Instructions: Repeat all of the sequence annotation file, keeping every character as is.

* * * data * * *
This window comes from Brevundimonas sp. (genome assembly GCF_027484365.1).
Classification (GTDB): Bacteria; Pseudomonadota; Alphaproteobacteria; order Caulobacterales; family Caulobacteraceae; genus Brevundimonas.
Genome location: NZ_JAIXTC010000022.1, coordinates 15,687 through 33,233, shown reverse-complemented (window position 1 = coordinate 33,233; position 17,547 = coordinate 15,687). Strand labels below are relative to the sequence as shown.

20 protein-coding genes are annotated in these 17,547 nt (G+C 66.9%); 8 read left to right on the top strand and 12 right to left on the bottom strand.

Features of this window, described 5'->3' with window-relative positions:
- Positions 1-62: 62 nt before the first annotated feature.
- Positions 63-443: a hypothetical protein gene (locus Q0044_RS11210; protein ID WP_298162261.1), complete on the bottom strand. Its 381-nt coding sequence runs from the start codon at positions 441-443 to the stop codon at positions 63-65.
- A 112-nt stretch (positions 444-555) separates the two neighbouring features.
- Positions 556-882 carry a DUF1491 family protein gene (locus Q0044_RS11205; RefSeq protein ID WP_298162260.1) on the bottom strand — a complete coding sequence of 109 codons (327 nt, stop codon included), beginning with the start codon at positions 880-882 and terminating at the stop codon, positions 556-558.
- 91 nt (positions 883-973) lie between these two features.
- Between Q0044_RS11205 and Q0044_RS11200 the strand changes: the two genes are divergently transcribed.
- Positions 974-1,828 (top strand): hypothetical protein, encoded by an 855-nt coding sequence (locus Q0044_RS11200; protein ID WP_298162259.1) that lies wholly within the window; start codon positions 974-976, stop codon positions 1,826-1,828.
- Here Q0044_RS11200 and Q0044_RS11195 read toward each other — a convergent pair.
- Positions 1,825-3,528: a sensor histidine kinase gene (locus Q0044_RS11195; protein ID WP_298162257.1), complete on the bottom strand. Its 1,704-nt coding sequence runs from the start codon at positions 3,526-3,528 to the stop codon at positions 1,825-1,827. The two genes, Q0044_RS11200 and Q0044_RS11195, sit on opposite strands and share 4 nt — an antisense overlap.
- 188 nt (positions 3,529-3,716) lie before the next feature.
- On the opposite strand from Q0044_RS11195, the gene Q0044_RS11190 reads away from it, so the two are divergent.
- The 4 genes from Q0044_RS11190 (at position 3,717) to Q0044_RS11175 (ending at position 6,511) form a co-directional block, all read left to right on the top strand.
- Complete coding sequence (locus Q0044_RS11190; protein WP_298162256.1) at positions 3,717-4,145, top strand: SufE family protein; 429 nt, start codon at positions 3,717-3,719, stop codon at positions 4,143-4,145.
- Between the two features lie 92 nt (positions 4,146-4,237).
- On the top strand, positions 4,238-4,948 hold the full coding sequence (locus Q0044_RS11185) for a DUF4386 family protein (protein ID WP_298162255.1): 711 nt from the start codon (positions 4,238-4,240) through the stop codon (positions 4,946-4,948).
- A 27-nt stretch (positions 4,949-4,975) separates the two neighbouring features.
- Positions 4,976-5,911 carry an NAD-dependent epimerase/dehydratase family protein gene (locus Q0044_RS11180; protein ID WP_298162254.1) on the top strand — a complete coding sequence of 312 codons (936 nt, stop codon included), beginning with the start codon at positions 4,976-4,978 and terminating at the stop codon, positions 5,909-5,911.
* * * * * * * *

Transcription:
This window comes from Brevundimonas sp. (genome assembly GCF_027484365.1).
Classification (GTDB): Bacteria; Pseudomonadota; Alphaproteobacteria; order Caulobacterales; family Caulobacteraceae; genus Brevundimonas.
Genome location: NZ_JAIXTC010000022.1, coordinates 15,687 through 33,233, shown reverse-complemented (window position 1 = coordinate 33,233; position 17,547 = coordinate 15,687). Strand labels below are relative to the sequence as shown.

20 protein-coding genes are annotated in these 17,547 nt (G+C 66.9%); 8 read left to right on the top strand and 12 right to left on the bottom strand.

Features of this window, described 5'->3' with window-relative positions:
- Positions 1-62: 62 nt before the first annotated feature.
- Positions 63-443: a hypothetical protein gene (locus Q0044_RS11210; protein ID WP_298162261.1), complete on the bottom strand. Its 381-nt coding sequence runs from the start codon at positions 441-443 to the stop codon at positions 63-65.
- A 112-nt stretch (positions 444-555) separates the two neighbouring features.
- Positions 556-882 carry a DUF1491 family protein gene (locus Q0044_RS11205; RefSeq protein ID WP_298162260.1) on the bottom strand — a complete coding sequence of 109 codons (327 nt, stop codon included), beginning with the start codon at positions 880-882 and terminating at the stop codon, positions 556-558.
- 91 nt (positions 883-973) lie between these two features.
- Between Q0044_RS11205 and Q0044_RS11200 the strand changes: the two genes are divergently transcribed.
- Positions 974-1,828 (top strand): hypothetical protein, encoded by an 855-nt coding sequence (locus Q0044_RS11200; protein ID WP_298162259.1) that lies wholly within the window; start codon positions 974-976, stop codon positions 1,826-1,828.
- Here Q0044_RS11200 and Q0044_RS11195 read toward each other — a convergent pair.
- Positions 1,825-3,528: a sensor histidine kinase gene (locus Q0044_RS11195; protein ID WP_298162257.1), complete on the bottom strand. Its 1,704-nt coding sequence runs from the start codon at positions 3,526-3,528 to the stop codon at positions 1,825-1,827. The two genes, Q0044_RS11200 and Q0044_RS11195, sit on opposite strands and share 4 nt — an antisense overlap.
- 188 nt (positions 3,529-3,716) lie before the next feature.
- On the opposite strand from Q0044_RS11195, the gene Q0044_RS11190 reads away from it, so the two are divergent.
- The 4 genes from Q0044_RS11190 (at position 3,717) to Q0044_RS11175 (ending at position 6,511) form a co-directional block, all read left to right on the top strand.
- Complete coding sequence (locus Q0044_RS11190; protein WP_298162256.1) at positions 3,717-4,145, top strand: SufE family protein; 429 nt, start codon at positions 3,717-3,719, stop codon at positions 4,143-4,145.
- Between the two features lie 92 nt (positions 4,146-4,237).
- On the top strand, positions 4,238-4,948 hold the full coding sequence (locus Q0044_RS11185) for a DUF4386 family protein (protein ID WP_298162255.1): 711 nt from the start codon (positions 4,238-4,240) through the stop codon (positions 4,946-4,948).
- A 27-nt stretch (positions 4,949-4,975) separates the two neighbouring features.
- Positions 4,976-5,911 carry an NAD-dependent epimerase/dehydratase family protein gene (locus Q0044_RS11180; protein ID WP_298162254.1) on the top strand — a complete coding sequence of 312 codons (936 nt, stop codon included), beginning with the start codon at positions 4,976-4,978 and terminating at the stop codon, positions 5,909-5,911.